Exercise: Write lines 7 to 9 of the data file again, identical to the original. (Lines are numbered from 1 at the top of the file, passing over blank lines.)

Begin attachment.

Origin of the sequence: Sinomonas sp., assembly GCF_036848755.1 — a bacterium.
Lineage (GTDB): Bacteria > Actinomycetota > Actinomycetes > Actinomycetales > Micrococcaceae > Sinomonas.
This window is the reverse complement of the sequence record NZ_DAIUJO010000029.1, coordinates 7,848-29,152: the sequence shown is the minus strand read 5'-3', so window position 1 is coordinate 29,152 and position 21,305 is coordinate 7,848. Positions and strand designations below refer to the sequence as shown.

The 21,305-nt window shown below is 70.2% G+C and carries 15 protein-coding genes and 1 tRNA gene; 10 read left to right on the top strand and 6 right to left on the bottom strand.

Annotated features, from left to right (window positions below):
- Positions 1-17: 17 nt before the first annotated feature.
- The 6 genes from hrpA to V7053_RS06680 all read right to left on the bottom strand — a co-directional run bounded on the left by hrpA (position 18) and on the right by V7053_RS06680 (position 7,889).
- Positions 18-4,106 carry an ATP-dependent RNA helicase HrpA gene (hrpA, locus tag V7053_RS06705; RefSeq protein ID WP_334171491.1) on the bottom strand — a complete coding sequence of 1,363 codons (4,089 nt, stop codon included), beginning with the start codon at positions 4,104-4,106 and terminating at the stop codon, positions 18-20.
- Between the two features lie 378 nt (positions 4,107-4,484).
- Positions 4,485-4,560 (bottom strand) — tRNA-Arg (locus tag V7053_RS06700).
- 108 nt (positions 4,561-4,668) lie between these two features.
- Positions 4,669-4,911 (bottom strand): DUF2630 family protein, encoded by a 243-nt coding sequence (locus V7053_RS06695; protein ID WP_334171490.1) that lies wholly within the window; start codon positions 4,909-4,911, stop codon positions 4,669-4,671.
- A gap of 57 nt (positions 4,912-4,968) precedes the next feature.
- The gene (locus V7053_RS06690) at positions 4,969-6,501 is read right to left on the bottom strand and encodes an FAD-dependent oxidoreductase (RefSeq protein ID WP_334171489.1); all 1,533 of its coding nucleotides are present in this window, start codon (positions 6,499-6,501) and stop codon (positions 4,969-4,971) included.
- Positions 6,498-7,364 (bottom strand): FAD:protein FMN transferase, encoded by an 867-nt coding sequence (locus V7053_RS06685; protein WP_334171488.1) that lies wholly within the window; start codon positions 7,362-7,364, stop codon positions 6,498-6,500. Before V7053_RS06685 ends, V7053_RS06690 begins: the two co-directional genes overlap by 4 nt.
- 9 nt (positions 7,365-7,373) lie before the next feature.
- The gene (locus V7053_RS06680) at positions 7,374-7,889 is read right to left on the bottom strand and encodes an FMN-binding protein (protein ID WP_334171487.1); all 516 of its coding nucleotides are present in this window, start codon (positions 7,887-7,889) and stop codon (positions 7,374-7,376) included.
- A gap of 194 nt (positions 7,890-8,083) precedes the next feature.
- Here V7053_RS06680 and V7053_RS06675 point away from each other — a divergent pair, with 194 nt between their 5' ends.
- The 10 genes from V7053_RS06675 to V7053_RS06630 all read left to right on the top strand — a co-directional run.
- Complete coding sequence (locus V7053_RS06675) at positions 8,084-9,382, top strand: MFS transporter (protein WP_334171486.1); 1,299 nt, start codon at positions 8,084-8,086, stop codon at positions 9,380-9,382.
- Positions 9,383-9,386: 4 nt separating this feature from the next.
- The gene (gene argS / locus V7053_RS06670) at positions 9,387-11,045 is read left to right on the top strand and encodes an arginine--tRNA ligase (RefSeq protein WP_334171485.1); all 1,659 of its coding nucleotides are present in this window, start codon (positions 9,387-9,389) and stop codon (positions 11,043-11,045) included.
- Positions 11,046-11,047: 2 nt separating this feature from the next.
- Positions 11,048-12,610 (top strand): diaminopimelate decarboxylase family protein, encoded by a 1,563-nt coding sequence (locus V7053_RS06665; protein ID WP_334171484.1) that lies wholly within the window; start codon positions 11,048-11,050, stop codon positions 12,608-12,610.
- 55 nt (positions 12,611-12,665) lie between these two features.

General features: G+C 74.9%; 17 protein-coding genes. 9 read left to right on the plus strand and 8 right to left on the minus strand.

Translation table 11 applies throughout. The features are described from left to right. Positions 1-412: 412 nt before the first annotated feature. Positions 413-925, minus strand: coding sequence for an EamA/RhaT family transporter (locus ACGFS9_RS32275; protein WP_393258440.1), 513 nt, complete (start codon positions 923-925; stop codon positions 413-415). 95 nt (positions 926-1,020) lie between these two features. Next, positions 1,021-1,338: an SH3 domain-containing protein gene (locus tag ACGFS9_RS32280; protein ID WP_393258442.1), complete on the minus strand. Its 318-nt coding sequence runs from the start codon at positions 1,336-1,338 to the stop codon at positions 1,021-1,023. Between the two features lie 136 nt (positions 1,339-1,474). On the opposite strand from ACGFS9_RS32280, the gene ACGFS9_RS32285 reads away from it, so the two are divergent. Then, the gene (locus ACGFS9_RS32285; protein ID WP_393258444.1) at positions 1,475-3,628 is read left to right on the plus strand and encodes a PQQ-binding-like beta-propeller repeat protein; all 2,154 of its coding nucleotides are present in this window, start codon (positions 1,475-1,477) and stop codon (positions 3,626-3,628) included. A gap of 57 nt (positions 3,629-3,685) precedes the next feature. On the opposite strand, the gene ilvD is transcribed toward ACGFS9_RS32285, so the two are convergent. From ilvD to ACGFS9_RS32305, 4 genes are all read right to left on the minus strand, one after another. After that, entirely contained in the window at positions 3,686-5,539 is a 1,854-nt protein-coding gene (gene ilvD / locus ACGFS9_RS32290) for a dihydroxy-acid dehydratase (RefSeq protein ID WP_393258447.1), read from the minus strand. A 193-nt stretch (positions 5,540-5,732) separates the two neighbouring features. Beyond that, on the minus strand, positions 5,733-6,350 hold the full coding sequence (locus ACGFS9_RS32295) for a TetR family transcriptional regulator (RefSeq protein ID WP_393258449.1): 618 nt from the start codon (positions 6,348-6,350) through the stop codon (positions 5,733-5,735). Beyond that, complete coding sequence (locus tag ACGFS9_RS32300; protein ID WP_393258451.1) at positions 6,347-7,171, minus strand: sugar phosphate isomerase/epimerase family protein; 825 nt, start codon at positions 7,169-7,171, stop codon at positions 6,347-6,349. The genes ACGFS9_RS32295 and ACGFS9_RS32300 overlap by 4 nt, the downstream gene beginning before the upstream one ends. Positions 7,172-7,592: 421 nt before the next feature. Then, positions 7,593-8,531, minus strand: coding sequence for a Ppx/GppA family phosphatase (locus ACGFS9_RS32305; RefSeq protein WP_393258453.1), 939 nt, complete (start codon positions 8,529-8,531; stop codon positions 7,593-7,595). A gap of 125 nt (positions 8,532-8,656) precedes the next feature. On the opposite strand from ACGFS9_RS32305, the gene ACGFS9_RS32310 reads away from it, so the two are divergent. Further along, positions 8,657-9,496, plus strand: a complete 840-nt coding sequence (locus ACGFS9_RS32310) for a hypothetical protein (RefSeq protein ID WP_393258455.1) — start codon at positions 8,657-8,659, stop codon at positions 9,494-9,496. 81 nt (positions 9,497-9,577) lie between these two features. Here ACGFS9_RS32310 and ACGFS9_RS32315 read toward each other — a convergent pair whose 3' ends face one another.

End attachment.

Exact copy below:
- The 6 genes from hrpA to V7053_RS06680 all read right to left on the bottom strand — a co-directional run bounded on the left by hrpA (position 18) and on the right by V7053_RS06680 (position 7,889).
- Positions 18-4,106 carry an ATP-dependent RNA helicase HrpA gene (hrpA, locus tag V7053_RS06705; RefSeq protein ID WP_334171491.1) on the bottom strand — a complete coding sequence of 1,363 codons (4,089 nt, stop codon included), beginning with the start codon at positions 4,104-4,106 and terminating at the stop codon, positions 18-20.
- Between the two features lie 378 nt (positions 4,107-4,484).